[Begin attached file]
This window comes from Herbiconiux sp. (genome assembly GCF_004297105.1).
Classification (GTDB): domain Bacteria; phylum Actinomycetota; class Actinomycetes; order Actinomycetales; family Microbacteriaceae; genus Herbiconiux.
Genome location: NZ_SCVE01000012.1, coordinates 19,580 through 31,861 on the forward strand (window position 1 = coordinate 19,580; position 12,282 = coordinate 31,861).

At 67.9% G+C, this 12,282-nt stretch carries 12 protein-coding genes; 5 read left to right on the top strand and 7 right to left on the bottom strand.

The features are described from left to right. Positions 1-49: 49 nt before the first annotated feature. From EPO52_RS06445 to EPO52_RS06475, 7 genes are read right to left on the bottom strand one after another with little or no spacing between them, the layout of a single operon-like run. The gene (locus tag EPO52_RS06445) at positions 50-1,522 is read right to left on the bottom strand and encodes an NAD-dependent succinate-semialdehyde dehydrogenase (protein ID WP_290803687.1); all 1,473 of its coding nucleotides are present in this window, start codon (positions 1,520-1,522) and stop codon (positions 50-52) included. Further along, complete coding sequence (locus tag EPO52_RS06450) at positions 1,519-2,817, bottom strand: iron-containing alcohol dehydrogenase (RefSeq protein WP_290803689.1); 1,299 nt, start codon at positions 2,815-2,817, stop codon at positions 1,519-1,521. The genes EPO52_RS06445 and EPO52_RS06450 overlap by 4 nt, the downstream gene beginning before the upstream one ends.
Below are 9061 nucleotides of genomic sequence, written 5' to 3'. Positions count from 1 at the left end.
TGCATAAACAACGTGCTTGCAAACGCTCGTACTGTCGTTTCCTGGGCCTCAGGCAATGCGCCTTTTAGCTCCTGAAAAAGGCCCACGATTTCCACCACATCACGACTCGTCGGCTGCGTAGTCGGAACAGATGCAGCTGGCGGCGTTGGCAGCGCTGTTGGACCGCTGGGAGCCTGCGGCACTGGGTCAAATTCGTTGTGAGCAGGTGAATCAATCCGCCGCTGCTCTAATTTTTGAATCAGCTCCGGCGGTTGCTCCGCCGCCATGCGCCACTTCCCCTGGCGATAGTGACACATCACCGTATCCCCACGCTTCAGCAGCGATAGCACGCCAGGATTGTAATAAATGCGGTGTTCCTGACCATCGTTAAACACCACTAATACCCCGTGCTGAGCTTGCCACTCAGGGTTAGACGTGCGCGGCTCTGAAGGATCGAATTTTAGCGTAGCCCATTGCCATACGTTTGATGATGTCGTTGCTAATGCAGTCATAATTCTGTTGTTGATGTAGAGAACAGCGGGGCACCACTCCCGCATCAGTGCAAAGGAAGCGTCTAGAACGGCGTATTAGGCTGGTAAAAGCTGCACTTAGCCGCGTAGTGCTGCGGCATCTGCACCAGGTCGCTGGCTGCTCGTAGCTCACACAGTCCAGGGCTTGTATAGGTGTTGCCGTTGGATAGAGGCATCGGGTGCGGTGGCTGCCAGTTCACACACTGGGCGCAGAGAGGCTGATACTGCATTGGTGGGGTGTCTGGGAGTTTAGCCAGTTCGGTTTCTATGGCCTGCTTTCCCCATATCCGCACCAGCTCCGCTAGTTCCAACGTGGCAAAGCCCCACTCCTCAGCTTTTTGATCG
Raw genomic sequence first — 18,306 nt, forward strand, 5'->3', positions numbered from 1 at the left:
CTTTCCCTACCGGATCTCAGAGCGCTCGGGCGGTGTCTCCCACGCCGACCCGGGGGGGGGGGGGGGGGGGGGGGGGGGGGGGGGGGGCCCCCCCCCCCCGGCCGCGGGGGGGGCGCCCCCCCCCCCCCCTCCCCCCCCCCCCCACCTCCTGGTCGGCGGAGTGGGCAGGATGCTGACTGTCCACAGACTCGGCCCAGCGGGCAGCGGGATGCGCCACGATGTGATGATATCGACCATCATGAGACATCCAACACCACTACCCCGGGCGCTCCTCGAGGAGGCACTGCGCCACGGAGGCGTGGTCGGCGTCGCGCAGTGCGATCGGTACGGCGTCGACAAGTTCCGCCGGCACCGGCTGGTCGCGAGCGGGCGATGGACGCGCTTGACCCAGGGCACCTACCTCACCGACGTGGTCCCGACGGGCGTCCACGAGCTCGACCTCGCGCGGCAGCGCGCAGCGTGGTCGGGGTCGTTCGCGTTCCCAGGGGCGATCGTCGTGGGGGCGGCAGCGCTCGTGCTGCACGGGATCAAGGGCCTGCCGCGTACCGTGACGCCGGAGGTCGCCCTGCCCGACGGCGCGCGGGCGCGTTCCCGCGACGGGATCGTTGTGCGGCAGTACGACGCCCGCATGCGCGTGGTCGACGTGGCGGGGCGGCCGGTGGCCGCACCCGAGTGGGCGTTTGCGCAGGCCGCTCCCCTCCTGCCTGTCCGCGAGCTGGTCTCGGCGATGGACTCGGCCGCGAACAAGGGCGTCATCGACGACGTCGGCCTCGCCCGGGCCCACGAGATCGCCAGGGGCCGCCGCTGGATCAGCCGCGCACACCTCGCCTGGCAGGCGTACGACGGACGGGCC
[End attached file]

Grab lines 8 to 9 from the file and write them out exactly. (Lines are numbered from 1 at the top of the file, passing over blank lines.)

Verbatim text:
Raw genomic sequence first — 18,306 nt, forward strand, 5'->3', positions numbered from 1 at the left:
CTTTCCCTACCGGATCTCAGAGCGCTCGGGCGGTGTCTCCCACGCCGACCCGGGGGGGGGGGGGGGGGGGGGGGGGGGGGGGGGGGGCCCCCCCCCCCCGGCCGCGGGGGGGGCGCCCCCCCCCCCCCCTCCCCCCCCCCCCCACCTCCTGGTCGGCGGAGTGGGCAGGATGCTGACTGTCCACAGACTCGGCCCAGCGGGCAGCGGGATGCGCCACGATGTGATGATATCGACCATCATGAGACATCCAACACCACTACCCCGGGCGCTCCTCGAGGAGGCACTGCGCCACGGAGGCGTGGTCGGCGTCGCGCAGTGCGATCGGTACGGCGTCGACAAGTTCCGCCGGCACCGGCTGGTCGCGAGCGGGCGATGGACGCGCTTGACCCAGGGCACCTACCTCACCGACGTGGTCCCGACGGGCGTCCACGAGCTCGACCTCGCGCGGCAGCGCGCAGCGTGGTCGGGGTCGTTCGCGTTCCCAGGGGCGATCGTCGTGGGGGCGGCAGCGCTCGTGCTGCACGGGATCAAGGGCCTGCCGCGTACCGTGACGCCGGAGGTCGCCCTGCCCGACGGCGCGCGGGCGCGTTCCCGCGACGGGATCGTTGTGCGGCAGTACGACGCCCGCATGCGCGTGGTCGACGTGGCGGGGCGGCCGGTGGCCGCACCCGAGTGGGCGTTTGCGCAGGCCGCTCCCCTCCTGCCTGTCCGCGAGCTGGTCTCGGCGATGGACTCGGCCGCGAACAAGGGCGTCATCGACGACGTCGGCCTCGCCCGGGCCCACGAGATCGCCAGGGGCCGCCGCTGGATCAGCCGCGCACACCTCGCCTGGCAGGCGTACGACGGACGGGCC